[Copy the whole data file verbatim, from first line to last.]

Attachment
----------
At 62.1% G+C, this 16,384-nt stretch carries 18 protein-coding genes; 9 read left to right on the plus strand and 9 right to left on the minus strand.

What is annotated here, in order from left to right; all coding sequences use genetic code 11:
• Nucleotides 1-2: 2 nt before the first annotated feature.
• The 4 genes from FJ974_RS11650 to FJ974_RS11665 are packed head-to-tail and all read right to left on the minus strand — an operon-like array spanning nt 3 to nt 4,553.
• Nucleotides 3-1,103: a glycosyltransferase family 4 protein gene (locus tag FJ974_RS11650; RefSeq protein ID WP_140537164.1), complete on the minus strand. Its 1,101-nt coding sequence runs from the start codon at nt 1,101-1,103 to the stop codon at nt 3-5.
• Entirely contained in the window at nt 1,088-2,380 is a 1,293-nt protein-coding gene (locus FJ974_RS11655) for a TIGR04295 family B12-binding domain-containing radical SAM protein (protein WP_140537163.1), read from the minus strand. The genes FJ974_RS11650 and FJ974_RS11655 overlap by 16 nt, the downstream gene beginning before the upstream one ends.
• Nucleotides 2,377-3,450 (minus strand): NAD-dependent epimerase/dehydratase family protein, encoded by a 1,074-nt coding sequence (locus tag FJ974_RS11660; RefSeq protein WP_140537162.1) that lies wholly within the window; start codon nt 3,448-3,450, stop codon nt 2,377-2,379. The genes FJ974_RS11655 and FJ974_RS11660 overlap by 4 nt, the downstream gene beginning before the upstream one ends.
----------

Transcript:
At 62.1% G+C, this 16,384-nt stretch carries 18 protein-coding genes; 9 read left to right on the plus strand and 9 right to left on the minus strand.

What is annotated here, in order from left to right; all coding sequences use genetic code 11:
• Nucleotides 1-2: 2 nt before the first annotated feature.
• The 4 genes from FJ974_RS11650 to FJ974_RS11665 are packed head-to-tail and all read right to left on the minus strand — an operon-like array spanning nt 3 to nt 4,553.
• Nucleotides 3-1,103: a glycosyltransferase family 4 protein gene (locus tag FJ974_RS11650; RefSeq protein ID WP_140537164.1), complete on the minus strand. Its 1,101-nt coding sequence runs from the start codon at nt 1,101-1,103 to the stop codon at nt 3-5.
• Entirely contained in the window at nt 1,088-2,380 is a 1,293-nt protein-coding gene (locus FJ974_RS11655) for a TIGR04295 family B12-binding domain-containing radical SAM protein (protein WP_140537163.1), read from the minus strand. The genes FJ974_RS11650 and FJ974_RS11655 overlap by 16 nt, the downstream gene beginning before the upstream one ends.
• Nucleotides 2,377-3,450 (minus strand): NAD-dependent epimerase/dehydratase family protein, encoded by a 1,074-nt coding sequence (locus tag FJ974_RS11660; RefSeq protein WP_140537162.1) that lies wholly within the window; start codon nt 3,448-3,450, stop codon nt 2,377-2,379. The genes FJ974_RS11655 and FJ974_RS11660 overlap by 4 nt, the downstream gene beginning before the upstream one ends.